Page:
Even lean men and women who are inactive are at higher risk of death and disease. So while reducing obesity is an important goal, “the better message would be to get everyone to walk 30 minutes a day” says Robert Sallis, co-director of sports medicine at Fontana Medical Center, a Southern California facility owned by managed-care giant Kaiser Permanente. “We need to refocus the national message on physical activity, which can have a bigger impact on health than losing weight.”

[INFORMED]

Researchers are also investigating whether exercise can influence aging in the body. In particular, they are looking at whether exercise lengthens telomeres, the strands of DNA at the tips of chromosomes. When telomeres get too short, cells no longer can divide and they become inactive, a process associated with aging, cancer and a higher risk of death.

A companion article goes further, suggesting that “spurring more exercise out of the half of Americans who are already active is just as important as coaxing the sedentary off the sofa.” The jury on this, however, is still out. For the time being, you could focus on warding off the January chest cold and stretching out the telomeres.

The Hidden Benefits of Exercise – WSJ.com.

Cancer Gurus, CDC – Whom can you trust?

In the news of the past several days are reports that the American Cancer Society is about to concede that screenings for breast and prostate cancer — long touted as the holy grail of preventive medicine — have instead led to a great deal of over-treatment, and worse. Plus admission by the Centers for Disease Control and Prevention that their pooh-poohing of Chronic Fatigue Syndrome has left a lot of folks suffering, perhpas needlessly, for decades.

Who in the world is there left to trust?

I do trust my physicians at Kaiser, and continue to hope the crafters of our elusive health reform bills are looking in Kaiser’s direction. My breast cancer was detected through a regular mammogram. How frequent these screenings should be is still a matter of debate, but in my case early detection led to a quick mastectomy, a small price to pay for living happily a few more years after. (The ever-after business is not a principal to which I subscribe.) On the other hand, small as my tumor was, who’s to say it might have sat there harmlessly a few more years untreated? Please don’t get me wrong; I would not have opted for waiting to see. Just wondering.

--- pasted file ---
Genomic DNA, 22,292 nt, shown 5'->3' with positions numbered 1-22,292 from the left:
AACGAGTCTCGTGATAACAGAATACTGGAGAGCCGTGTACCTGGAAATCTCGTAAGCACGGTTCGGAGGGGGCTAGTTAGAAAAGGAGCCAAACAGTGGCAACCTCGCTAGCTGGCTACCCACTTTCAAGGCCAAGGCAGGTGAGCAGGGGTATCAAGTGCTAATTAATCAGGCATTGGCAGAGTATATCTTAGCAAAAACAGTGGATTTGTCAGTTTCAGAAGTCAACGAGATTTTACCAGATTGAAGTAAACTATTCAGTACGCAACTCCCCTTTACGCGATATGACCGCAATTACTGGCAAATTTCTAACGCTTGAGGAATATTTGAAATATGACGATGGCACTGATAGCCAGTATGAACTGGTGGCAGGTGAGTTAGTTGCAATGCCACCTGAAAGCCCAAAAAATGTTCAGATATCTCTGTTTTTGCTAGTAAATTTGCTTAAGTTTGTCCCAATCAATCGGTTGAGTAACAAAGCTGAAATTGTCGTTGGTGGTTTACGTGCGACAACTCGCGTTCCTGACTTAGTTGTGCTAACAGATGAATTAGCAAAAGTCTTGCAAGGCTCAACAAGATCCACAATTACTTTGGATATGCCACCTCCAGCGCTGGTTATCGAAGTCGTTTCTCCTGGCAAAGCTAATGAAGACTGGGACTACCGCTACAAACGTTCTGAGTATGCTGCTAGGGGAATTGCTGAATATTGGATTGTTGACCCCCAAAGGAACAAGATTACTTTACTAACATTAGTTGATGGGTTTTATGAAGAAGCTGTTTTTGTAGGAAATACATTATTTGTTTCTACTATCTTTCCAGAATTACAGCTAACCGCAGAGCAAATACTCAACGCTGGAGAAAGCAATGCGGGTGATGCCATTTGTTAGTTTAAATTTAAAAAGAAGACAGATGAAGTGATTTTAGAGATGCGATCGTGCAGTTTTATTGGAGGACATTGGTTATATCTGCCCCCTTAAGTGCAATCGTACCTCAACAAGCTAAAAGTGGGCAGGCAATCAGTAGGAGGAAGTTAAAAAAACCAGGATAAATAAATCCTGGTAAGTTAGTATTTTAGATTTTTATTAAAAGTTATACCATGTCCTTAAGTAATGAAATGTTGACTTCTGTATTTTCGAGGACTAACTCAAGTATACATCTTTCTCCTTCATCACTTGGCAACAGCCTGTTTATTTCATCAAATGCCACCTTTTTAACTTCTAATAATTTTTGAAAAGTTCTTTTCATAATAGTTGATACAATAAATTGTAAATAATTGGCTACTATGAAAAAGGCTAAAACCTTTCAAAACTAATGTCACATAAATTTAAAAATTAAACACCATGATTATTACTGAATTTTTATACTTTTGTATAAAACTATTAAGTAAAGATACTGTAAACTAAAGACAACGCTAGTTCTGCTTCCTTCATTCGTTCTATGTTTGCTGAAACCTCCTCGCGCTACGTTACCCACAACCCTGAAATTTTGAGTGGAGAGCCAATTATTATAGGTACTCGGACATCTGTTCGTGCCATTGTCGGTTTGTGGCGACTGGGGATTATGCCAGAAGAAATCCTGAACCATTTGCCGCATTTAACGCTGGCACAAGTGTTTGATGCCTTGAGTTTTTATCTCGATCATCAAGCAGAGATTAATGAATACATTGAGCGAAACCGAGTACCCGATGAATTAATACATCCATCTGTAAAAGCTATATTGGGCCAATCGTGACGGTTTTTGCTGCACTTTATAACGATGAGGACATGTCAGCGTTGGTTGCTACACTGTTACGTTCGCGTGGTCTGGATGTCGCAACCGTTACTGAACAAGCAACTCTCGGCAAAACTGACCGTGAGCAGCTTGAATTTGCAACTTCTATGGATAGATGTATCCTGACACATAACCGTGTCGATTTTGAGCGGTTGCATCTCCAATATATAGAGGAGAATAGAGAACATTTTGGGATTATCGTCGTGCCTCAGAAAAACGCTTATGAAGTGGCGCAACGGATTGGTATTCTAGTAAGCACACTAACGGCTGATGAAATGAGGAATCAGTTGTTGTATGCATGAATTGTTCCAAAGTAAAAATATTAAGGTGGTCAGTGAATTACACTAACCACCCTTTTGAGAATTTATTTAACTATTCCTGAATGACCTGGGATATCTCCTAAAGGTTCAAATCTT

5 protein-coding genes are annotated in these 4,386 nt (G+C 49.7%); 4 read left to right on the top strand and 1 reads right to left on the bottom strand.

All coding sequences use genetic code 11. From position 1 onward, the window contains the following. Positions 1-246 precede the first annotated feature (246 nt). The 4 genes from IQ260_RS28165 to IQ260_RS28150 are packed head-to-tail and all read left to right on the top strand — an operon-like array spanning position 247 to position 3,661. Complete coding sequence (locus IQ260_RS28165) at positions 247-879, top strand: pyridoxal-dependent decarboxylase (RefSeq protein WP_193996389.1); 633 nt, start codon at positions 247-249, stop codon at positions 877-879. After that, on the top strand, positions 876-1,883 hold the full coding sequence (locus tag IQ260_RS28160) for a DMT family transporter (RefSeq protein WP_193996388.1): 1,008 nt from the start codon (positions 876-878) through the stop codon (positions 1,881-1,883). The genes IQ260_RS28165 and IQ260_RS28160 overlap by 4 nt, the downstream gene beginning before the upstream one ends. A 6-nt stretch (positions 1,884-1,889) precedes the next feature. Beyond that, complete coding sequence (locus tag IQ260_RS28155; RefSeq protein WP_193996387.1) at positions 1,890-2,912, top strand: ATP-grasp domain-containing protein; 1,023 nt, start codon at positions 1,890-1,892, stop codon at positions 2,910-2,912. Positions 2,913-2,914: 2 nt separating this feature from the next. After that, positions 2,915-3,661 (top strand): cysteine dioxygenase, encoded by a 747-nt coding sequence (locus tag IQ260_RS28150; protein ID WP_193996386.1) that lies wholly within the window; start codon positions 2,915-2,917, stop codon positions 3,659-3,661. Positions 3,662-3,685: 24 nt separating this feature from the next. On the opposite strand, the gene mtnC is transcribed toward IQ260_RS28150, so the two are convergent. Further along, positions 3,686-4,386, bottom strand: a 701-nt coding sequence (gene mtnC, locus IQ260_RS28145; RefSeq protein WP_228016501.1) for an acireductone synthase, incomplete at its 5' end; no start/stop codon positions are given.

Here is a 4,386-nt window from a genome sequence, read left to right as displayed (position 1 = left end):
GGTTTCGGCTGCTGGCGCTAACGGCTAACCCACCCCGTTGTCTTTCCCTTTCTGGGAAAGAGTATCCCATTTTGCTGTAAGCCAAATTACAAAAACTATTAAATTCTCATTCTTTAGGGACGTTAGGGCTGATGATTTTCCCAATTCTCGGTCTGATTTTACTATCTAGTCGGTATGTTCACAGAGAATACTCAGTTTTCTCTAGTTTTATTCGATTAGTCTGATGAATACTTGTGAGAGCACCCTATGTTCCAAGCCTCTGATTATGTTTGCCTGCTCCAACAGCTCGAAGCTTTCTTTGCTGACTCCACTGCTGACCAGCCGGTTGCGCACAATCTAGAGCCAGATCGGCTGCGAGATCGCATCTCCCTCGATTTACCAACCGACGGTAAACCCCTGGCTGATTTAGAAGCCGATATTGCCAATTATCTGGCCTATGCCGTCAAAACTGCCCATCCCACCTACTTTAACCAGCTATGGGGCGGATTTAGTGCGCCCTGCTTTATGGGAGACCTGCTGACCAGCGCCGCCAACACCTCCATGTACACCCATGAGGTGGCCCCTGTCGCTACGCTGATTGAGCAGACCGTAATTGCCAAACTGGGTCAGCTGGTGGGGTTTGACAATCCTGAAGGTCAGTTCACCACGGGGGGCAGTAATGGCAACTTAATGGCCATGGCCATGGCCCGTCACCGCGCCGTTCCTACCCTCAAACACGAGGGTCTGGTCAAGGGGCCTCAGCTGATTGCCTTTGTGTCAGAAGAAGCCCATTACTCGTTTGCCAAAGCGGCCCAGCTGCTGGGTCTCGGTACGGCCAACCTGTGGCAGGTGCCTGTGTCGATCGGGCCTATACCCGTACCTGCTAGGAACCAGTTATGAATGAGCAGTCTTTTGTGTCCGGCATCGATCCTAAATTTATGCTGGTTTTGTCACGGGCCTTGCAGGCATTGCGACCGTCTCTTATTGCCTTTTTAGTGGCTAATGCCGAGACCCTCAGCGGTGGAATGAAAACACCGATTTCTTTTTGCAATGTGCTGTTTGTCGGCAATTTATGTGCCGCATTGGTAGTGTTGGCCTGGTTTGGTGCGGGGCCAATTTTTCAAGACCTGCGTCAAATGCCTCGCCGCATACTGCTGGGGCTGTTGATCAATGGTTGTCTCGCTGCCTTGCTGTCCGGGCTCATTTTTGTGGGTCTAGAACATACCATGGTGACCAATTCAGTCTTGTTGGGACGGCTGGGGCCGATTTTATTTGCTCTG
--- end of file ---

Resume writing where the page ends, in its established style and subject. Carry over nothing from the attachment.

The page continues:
I’m not so sure about prostate cancer screening. But since what seems nearly every man I know over 65 has been diagnosed with prostate cancer after a routine screening, it’s possible to wonder about this too. An October 21 New York Times article cites a new analysis by Dr. Laura Esserman, a professor of surgery and radiology at the University of California, San Francisco and director of the Carol Frank Buck Breast Cancer Center and Dr. Ian Thompson, professor and chairman of the department of urology at the University of Texas Health Science Center, San Antonio that “runs counter to everything people have been told about cancer: They are finding cancers that do not need to be found because they would never spread and kill or even be noticed if left alone.” We the healthcare consumers aren’t getting any breaks. Here’s a whole new dilemma to mull over and decide upon: to screen or not to screen, to treat or not to treat. In one group of gentlemen friends I know, others newly diagnosed with prostate cancer are invited to hang out for an hour or so and listen to the pros and cons of the various treatment options — because within the group are men who have gone down at least 4 or 5 different paths.

Another re-evaluation, this one a little more sinister, centers around the dismissive attitude long held by the venerable Centers for Disease Control and Prevention, guardian of our national health and welfare where things like viruses and other causes of infectious disease are concerned. In a Times op ed piece titled ‘A Case of Chronic Denial‘, Hillary Johnson reports on a recent study in the journal Science about a virus found in prostate cancers which will be referred to here by its shorter name, XRMV. It now turns out that there may be a link between XRMV and Chronic Fatigue Syndrome, more commonly referred to these days as CFIDS, and the work now going on in this area of research could be significant in treatment of the latter. Having had a number of friends and family members suffering from CFIDS, I admit to being among those who occasionally thought it might be partly in one’s head, but also aware of the degree of misery and disability CFIDS can bring.

This space is not a health authority. It is, rather aimed at those of us 50-somethings and over, many of whom have trusted many of the above. Trust is good. Open-mindedness is better. Questioning might be best of all.